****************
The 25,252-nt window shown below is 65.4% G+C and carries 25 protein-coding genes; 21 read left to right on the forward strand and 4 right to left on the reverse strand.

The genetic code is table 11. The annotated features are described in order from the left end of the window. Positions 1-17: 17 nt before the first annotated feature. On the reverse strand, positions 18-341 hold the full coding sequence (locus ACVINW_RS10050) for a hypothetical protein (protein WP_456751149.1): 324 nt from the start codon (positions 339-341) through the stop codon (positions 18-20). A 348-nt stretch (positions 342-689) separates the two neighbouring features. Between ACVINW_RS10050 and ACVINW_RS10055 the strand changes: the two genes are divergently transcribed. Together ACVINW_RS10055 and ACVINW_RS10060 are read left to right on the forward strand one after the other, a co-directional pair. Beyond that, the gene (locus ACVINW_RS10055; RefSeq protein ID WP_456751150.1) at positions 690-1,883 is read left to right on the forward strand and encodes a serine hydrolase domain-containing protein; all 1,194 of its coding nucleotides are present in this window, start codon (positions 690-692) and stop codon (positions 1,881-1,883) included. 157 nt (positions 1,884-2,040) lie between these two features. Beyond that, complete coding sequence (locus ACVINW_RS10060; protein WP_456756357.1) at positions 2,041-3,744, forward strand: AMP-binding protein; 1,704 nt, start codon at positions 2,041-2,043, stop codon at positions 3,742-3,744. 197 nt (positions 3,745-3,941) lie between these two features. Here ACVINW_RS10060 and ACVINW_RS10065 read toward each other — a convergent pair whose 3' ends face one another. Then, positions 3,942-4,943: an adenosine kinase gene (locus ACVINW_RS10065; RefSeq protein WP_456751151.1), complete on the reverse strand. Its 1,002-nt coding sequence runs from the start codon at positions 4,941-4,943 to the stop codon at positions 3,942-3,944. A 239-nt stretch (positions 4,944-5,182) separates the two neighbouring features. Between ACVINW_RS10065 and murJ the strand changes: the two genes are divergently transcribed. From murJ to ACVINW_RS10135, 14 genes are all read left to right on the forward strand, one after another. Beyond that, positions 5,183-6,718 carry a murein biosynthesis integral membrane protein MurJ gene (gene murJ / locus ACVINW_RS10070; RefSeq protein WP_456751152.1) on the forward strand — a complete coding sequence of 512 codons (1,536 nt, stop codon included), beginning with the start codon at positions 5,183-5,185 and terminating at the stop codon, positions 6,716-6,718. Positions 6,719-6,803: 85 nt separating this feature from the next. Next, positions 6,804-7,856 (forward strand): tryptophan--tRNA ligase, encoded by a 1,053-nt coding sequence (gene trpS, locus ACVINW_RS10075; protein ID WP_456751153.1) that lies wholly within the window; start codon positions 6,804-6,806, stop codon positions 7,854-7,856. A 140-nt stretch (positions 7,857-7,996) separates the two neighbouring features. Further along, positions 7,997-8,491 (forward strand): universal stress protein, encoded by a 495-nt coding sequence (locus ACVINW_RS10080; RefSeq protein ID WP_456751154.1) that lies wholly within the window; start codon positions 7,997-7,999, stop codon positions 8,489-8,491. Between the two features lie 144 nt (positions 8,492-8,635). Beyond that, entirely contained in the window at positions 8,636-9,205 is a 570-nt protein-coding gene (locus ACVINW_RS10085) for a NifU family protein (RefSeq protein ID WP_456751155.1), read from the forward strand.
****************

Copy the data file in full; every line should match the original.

The 25,252-nt window shown below is 65.4% G+C and carries 25 protein-coding genes; 21 read left to right on the forward strand and 4 right to left on the reverse strand.

The genetic code is table 11. The annotated features are described in order from the left end of the window. Positions 1-17: 17 nt before the first annotated feature. On the reverse strand, positions 18-341 hold the full coding sequence (locus ACVINW_RS10050) for a hypothetical protein (protein WP_456751149.1): 324 nt from the start codon (positions 339-341) through the stop codon (positions 18-20). A 348-nt stretch (positions 342-689) separates the two neighbouring features. Between ACVINW_RS10050 and ACVINW_RS10055 the strand changes: the two genes are divergently transcribed. Together ACVINW_RS10055 and ACVINW_RS10060 are read left to right on the forward strand one after the other, a co-directional pair. Beyond that, the gene (locus ACVINW_RS10055; RefSeq protein ID WP_456751150.1) at positions 690-1,883 is read left to right on the forward strand and encodes a serine hydrolase domain-containing protein; all 1,194 of its coding nucleotides are present in this window, start codon (positions 690-692) and stop codon (positions 1,881-1,883) included. 157 nt (positions 1,884-2,040) lie between these two features. Beyond that, complete coding sequence (locus ACVINW_RS10060; protein WP_456756357.1) at positions 2,041-3,744, forward strand: AMP-binding protein; 1,704 nt, start codon at positions 2,041-2,043, stop codon at positions 3,742-3,744. 197 nt (positions 3,745-3,941) lie between these two features. Here ACVINW_RS10060 and ACVINW_RS10065 read toward each other — a convergent pair whose 3' ends face one another. Then, positions 3,942-4,943: an adenosine kinase gene (locus ACVINW_RS10065; RefSeq protein WP_456751151.1), complete on the reverse strand. Its 1,002-nt coding sequence runs from the start codon at positions 4,941-4,943 to the stop codon at positions 3,942-3,944. A 239-nt stretch (positions 4,944-5,182) separates the two neighbouring features. Between ACVINW_RS10065 and murJ the strand changes: the two genes are divergently transcribed. From murJ to ACVINW_RS10135, 14 genes are all read left to right on the forward strand, one after another. Beyond that, positions 5,183-6,718 carry a murein biosynthesis integral membrane protein MurJ gene (gene murJ / locus ACVINW_RS10070; RefSeq protein WP_456751152.1) on the forward strand — a complete coding sequence of 512 codons (1,536 nt, stop codon included), beginning with the start codon at positions 5,183-5,185 and terminating at the stop codon, positions 6,716-6,718. Positions 6,719-6,803: 85 nt separating this feature from the next. Next, positions 6,804-7,856 (forward strand): tryptophan--tRNA ligase, encoded by a 1,053-nt coding sequence (gene trpS, locus ACVINW_RS10075; protein ID WP_456751153.1) that lies wholly within the window; start codon positions 6,804-6,806, stop codon positions 7,854-7,856. A 140-nt stretch (positions 7,857-7,996) separates the two neighbouring features. Further along, positions 7,997-8,491 (forward strand): universal stress protein, encoded by a 495-nt coding sequence (locus ACVINW_RS10080; RefSeq protein ID WP_456751154.1) that lies wholly within the window; start codon positions 7,997-7,999, stop codon positions 8,489-8,491. Between the two features lie 144 nt (positions 8,492-8,635). Beyond that, entirely contained in the window at positions 8,636-9,205 is a 570-nt protein-coding gene (locus ACVINW_RS10085) for a NifU family protein (RefSeq protein ID WP_456751155.1), read from the forward strand.